Troubleshooting Assembly Binding Issues in .NET
If you’ve developed .NET for any length of time, chances are you’ve run into a gnarly error like this:
System.IO.FileLoadException: Could not load file or assembly ‘AcmeCorp.Foobar.Utilities, Version=1.2.0, Culture=neutral, PublicKeyToken=367d582291c765f7’ or one of its dependencies. The located assembly’s manifest definition does not match the assembly reference.
It’s a pretty puzzling error. It means that it found version 1.2.0 of a DLL, but did not use it because a different version was requested (e.g. 1.3.0).
There are a couple of gotchas when troubleshooting these types of errors.
Ensure you don’t have any version mismatches
As a first step, ensure that all projects in your solution reference the same version of the problematic DLL or NuGet package. This is by far the easiest fix. For NuGet packages in Visual Studio, you can right-click your Solution, choose "Manage NuGet Packages for Solution" and use the "Consolidate" tab to fix the issue.
Use Fusion Logs to better understand the problem
.NET will log more details about the problem to the "Fusion Logs" system. By default, it’s disabled. Enable it by opening your "Developer Command Prompt for Visual Studio" from the start menu as administrator. Type the command fuslogvw to start the "Fusion Log Viewer."
Click the settings button, choose "Log bind failures to disk" and then click OK. Start your application again and you should see more details about the bind failures show up in the Fusion Log Viewer.
If you don’t see any log entries show up, there are a few things you can try:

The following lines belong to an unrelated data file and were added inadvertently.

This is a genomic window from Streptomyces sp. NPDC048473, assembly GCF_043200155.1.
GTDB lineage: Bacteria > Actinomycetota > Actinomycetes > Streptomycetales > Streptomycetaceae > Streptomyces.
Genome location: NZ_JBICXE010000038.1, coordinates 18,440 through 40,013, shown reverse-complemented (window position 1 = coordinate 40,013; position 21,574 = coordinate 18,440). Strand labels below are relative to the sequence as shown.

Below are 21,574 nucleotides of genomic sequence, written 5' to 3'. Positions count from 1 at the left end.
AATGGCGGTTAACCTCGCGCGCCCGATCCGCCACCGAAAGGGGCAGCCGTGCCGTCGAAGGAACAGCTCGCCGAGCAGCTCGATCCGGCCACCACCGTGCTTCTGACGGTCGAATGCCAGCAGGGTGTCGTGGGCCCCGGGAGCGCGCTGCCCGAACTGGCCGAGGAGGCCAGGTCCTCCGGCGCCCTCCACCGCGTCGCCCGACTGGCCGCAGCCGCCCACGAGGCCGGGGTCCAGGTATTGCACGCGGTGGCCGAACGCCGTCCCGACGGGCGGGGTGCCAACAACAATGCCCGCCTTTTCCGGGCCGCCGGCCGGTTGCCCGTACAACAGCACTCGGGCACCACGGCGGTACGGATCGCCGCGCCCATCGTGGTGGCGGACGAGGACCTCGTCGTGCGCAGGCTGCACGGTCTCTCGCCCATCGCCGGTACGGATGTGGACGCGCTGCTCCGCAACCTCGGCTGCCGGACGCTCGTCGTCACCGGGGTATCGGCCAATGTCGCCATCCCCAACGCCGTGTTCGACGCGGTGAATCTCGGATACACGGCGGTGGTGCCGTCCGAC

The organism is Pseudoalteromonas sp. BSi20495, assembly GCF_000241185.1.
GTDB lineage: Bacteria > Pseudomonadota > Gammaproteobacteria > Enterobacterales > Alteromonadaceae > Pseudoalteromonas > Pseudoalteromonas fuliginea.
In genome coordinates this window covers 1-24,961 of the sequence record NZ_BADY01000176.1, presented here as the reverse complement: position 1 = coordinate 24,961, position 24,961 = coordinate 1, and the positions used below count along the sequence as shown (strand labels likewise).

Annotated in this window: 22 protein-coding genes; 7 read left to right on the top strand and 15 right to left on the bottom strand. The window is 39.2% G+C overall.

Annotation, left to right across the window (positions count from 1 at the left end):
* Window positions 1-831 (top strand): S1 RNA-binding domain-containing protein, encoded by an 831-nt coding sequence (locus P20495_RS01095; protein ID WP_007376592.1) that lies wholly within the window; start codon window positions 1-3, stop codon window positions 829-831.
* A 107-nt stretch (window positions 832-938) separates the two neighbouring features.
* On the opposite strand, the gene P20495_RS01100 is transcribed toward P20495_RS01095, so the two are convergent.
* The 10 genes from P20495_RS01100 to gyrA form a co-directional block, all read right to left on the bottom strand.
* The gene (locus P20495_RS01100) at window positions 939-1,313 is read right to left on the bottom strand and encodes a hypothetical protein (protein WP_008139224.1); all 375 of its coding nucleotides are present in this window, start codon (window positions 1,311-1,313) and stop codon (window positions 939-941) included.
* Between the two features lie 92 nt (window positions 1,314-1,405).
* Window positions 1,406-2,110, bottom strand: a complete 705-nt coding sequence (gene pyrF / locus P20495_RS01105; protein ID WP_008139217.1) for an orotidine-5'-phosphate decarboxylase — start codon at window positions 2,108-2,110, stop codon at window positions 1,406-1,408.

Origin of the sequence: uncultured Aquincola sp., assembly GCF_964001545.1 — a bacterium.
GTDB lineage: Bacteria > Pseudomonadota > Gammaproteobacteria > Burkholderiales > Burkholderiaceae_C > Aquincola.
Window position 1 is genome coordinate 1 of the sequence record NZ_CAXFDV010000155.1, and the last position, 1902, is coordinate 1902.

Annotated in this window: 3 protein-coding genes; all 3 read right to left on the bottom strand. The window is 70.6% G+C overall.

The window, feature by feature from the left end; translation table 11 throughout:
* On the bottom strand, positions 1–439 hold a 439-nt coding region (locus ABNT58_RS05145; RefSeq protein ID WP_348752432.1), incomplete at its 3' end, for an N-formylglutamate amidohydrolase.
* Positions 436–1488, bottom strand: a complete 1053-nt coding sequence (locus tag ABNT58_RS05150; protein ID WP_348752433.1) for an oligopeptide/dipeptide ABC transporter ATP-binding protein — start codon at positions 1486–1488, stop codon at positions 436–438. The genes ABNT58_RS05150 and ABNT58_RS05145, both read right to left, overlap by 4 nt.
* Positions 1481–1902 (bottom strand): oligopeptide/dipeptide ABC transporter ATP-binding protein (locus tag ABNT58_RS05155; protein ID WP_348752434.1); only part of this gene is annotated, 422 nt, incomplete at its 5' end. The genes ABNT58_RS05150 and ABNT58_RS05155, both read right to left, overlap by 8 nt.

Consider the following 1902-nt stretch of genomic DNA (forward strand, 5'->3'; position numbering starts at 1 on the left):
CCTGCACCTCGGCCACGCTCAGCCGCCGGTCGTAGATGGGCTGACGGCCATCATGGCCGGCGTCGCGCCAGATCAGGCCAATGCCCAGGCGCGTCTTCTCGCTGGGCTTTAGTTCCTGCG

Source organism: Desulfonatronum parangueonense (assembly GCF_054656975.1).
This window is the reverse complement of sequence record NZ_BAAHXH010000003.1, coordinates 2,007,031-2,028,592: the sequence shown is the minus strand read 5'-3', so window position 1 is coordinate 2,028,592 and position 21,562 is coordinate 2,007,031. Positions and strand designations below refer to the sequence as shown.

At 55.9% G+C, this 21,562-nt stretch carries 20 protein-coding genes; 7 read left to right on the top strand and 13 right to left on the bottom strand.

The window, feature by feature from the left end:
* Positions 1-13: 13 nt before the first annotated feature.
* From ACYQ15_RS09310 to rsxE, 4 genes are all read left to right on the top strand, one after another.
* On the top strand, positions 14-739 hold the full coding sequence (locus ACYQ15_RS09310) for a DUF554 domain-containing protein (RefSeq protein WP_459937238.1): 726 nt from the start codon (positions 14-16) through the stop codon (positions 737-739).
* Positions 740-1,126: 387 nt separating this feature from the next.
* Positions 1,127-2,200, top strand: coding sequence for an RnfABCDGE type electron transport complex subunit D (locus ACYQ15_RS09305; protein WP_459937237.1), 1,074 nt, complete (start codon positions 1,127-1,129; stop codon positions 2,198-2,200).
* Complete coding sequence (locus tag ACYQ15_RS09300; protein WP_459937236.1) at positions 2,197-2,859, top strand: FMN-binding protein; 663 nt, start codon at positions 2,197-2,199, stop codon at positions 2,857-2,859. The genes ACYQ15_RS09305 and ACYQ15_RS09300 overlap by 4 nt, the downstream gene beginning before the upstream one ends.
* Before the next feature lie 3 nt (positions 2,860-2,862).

- First try restarting your application and, if you’re developing a web application, restarting your App Pool.
- The Fusion Log Viewer surprisingly uses the Internet Explorer cache, so you can try clearing the cache by going to "Internet Options → Browsing History → Delete" and deleting the Temporary Internet Files option. Weird but true!
- If you’re using ASP.NET, you’ll see additional error information on your ASP.NET error page simply by having Fusion Logs enabled.
Don’t forget to disable Fusion Logs when you’re done! There’s a performance impact for having it enabled.
Create an Assembly Binding Redirect
Finally, you can add an Assembly Binding Redirect to your App.config or Web.config of your entry project by using the bindingRedirect element. This only works if there are no breaking changes between the two different versions of the DLL.
<!-- the following should be placed under the hierarchy <configuration><runtime><assemblyBinding> --> <dependentAssembly> <assemblyIdentity name="AcmeCorp.Foobar.Utilities" publicKeyToken="367d582291c765f7" culture="neutral" /> <bindingRedirect oldVersion="0.0.0.0-220.127.116.11" newVersion="18.104.22.168" /> </dependentAssembly>
The above configuration states "If you find an AcmeCorp.Foobar.Utilities.dll with a version between 0.0.0.0 and 22.214.171.124, redirect it to 126.96.36.199."
publicKeyToken can be retrieved using the sn utility. From your Developer Command Prompt, cd to the location of your DLL, and run sn -T YourDll.dll. It will display the public key token.
oldVersion / newVersion can be confusing. There are many different types of versions that a DLL can have. What we care about is version in the assembly manifest. From your Developer Command Prompt, cd to the location of your DLL and run ildasm YourDll.dll. ILDASM will open your assembly. Click on the MANIFEST node, and you’ll see a version like .ver 1:3:0:0 which would correspond to version 188.8.131.52 in your App/Web.config.
These are all the tricks I’ve learned to troubleshooting various assembly binding issues. Ideally you can have consistent versions of each DLL in your application, but hey, the world is a complex place!